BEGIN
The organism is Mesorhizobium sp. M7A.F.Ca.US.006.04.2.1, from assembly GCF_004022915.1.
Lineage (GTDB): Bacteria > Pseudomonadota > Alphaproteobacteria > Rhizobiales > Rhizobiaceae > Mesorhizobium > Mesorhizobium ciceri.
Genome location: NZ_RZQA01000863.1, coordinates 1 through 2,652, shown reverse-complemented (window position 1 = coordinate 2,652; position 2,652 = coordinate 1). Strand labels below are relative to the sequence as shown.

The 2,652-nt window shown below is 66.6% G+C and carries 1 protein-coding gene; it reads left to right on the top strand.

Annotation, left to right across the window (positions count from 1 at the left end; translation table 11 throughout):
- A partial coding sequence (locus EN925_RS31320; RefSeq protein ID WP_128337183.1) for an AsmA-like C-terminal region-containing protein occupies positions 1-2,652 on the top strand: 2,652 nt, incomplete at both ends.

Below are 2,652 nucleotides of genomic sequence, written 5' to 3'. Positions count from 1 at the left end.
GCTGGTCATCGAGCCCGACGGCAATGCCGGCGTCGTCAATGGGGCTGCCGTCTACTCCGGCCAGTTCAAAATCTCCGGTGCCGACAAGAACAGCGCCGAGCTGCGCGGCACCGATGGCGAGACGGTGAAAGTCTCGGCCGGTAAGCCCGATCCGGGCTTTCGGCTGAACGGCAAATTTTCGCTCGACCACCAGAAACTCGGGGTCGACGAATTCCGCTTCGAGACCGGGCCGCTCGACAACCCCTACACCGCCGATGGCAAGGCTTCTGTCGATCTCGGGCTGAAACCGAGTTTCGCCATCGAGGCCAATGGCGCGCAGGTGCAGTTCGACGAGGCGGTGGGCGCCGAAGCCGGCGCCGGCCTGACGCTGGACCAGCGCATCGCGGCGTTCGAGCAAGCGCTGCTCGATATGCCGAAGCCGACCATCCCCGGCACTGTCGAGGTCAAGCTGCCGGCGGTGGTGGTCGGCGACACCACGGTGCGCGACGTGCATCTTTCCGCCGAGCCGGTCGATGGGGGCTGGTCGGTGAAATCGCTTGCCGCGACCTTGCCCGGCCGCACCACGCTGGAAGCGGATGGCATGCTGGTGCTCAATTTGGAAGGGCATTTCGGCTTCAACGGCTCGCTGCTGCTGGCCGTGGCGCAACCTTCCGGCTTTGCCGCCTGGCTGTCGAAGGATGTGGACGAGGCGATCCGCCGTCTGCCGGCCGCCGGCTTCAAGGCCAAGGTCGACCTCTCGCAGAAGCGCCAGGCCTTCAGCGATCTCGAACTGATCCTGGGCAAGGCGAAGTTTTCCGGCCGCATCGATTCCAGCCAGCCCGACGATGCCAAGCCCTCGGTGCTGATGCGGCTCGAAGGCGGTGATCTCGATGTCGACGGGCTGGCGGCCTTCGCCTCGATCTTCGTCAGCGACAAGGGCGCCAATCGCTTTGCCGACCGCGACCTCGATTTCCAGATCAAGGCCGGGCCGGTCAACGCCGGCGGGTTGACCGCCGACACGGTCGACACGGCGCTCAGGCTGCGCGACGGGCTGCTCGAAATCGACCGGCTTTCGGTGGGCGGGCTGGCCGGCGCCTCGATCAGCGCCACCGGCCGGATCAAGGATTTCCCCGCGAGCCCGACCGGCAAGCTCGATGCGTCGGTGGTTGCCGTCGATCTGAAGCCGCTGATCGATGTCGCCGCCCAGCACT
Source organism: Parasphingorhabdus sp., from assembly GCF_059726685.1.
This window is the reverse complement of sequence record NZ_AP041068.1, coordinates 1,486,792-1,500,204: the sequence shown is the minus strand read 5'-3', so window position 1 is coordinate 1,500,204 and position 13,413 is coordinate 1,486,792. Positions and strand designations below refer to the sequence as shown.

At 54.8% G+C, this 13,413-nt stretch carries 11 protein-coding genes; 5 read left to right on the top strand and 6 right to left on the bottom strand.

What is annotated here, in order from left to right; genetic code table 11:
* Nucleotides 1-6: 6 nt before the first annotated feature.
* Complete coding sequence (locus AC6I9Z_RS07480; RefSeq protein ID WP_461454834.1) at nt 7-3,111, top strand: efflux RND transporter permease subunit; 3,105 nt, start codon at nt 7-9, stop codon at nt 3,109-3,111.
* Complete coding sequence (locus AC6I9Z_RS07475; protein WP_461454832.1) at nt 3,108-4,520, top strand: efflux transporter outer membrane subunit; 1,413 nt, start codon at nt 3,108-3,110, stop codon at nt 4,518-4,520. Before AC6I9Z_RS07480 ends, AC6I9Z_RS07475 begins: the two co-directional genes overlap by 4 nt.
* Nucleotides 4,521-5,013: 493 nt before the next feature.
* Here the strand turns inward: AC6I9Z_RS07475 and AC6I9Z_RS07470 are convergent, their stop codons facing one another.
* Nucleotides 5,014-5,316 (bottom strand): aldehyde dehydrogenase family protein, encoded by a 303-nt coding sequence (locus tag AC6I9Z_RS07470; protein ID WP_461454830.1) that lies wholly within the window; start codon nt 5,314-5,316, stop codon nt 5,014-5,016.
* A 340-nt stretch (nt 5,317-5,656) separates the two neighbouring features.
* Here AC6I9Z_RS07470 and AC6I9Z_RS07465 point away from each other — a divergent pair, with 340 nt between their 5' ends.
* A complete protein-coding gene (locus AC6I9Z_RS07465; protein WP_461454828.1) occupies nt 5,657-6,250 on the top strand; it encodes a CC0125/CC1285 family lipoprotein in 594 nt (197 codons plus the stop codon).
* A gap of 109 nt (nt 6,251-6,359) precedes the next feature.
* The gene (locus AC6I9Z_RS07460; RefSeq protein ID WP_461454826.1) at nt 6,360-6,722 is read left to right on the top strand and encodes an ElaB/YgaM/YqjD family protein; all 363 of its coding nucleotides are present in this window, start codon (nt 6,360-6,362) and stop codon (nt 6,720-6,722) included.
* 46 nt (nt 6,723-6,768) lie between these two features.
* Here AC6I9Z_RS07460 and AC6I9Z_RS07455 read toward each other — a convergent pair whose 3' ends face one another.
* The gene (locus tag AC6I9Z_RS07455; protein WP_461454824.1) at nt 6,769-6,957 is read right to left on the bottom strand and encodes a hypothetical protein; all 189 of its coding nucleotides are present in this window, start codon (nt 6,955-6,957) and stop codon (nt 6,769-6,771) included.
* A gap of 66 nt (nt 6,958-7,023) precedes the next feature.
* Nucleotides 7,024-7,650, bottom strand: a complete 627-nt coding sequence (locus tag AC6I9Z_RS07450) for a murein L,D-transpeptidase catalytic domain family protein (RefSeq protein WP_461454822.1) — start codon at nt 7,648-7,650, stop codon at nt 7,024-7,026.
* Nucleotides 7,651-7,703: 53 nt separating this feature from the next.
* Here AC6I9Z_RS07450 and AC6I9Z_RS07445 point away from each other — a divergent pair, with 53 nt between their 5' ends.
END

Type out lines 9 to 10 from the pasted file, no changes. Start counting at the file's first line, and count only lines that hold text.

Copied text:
Source organism: Parasphingorhabdus sp., from assembly GCF_059726685.1.
This window is the reverse complement of sequence record NZ_AP041068.1, coordinates 1,486,792-1,500,204: the sequence shown is the minus strand read 5'-3', so window position 1 is coordinate 1,500,204 and position 13,413 is coordinate 1,486,792. Positions and strand designations below refer to the sequence as shown.